According to the Gallup report “State of the Global Workplace 2022”, 60% of people feel emotionally detached at work and 19% feel unhappy at work. After the last two years, many people are showing signs of disengagement and dissatisfaction at work. How do you feel about this?
Fortunately, anyone who feels disengaged, stuck or unfulfilled at work can use design thinking to re-imagine their career and take small, achievable steps to transform their work-life.
Design thinking is often used by product designers and is an iterative problem-solving method to drive innovation. Design thinking focuses on trying new things and iterating processes rather than thinking and planning comprehensively.
When it comes to our careers, many of us get stuck in thinking and planning mode because career change involves risk and the security of a known job is more reassuring than embarking on unknown paths to counter that we feel unhappy at work
What’s more, most people don’t know where to start when they are unhappy. They often think that the only way to achieve greater satisfaction is to quit their job. But this is often unrealistic. Especially if you already have a family and children. So the solution is to take a design thinking approach and take small baby steps to try things out.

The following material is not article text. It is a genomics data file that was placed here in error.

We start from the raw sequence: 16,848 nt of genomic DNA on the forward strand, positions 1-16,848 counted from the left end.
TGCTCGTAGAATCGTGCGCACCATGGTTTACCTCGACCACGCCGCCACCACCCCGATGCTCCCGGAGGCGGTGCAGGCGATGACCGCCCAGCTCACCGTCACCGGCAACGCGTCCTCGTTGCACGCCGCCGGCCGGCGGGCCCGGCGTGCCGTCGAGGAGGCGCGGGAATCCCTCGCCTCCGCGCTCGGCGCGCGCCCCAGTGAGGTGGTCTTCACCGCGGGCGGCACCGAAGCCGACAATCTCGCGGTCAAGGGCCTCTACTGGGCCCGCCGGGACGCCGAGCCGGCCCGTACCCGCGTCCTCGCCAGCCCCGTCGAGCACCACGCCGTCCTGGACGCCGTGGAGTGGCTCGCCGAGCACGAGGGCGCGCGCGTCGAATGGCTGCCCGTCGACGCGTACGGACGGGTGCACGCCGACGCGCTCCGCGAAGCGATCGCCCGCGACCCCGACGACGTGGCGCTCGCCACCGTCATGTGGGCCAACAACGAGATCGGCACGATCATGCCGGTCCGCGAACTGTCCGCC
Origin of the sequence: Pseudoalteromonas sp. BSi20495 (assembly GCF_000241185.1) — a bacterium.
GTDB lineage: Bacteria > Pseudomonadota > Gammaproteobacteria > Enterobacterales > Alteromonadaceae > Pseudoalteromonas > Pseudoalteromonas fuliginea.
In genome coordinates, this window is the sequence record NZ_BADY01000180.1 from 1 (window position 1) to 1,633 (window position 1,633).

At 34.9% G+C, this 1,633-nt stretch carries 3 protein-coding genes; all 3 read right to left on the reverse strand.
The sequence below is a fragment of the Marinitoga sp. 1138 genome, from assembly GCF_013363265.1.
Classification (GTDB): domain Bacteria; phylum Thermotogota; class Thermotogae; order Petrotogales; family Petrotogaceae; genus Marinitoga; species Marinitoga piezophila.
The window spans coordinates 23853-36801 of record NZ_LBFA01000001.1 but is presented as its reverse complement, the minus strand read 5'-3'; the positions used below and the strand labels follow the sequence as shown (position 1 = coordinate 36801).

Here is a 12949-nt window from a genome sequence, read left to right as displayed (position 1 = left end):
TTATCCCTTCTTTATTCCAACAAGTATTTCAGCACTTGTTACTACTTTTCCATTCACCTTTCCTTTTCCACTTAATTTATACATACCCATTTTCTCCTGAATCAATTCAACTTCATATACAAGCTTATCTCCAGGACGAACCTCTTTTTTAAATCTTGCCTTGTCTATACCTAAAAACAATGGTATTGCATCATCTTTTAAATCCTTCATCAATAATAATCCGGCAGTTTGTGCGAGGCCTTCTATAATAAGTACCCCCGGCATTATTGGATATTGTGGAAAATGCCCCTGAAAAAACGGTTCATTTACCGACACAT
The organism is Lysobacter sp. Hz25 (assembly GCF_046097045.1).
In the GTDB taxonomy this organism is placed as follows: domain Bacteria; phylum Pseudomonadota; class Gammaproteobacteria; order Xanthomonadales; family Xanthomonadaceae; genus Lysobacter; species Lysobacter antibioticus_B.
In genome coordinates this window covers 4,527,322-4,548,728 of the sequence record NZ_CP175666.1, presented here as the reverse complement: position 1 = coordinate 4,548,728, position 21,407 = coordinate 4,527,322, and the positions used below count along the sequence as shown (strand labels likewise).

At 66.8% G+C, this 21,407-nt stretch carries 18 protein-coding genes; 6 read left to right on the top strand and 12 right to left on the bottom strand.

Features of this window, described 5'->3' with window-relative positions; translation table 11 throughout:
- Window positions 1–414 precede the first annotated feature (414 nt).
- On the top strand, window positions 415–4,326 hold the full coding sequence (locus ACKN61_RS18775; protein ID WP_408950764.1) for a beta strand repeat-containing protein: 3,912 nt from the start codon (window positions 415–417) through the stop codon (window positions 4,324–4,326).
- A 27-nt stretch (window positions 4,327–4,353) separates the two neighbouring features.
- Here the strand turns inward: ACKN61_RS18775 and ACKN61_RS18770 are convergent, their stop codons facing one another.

So how can we approach professional fulfillment and more meaning?
For example, if you feel unhappy at work, ask yourself today:
⚪️Was do you enjoy your job the most? And why?
⚪️Worin would your friends say you are exceptionally good at? And what are you not good at?
⚪️Was brings you the most joy? And what frustrates you the most?
⚪️Wieso Have you made any formative career and life decisions?
⚪️Wo Is your biggest challenge at the moment? What is actually holding you back?
These questions will help you develop ideas about what you could move towards and what you should stay away from. They help you to recognize roadblocks and then develop the appropriate paths that will take you to your goal. Sometimes we believe that we absolutely have to change jobs, when it is often enough to make a small shift into a related field to find much more professional fulfillment.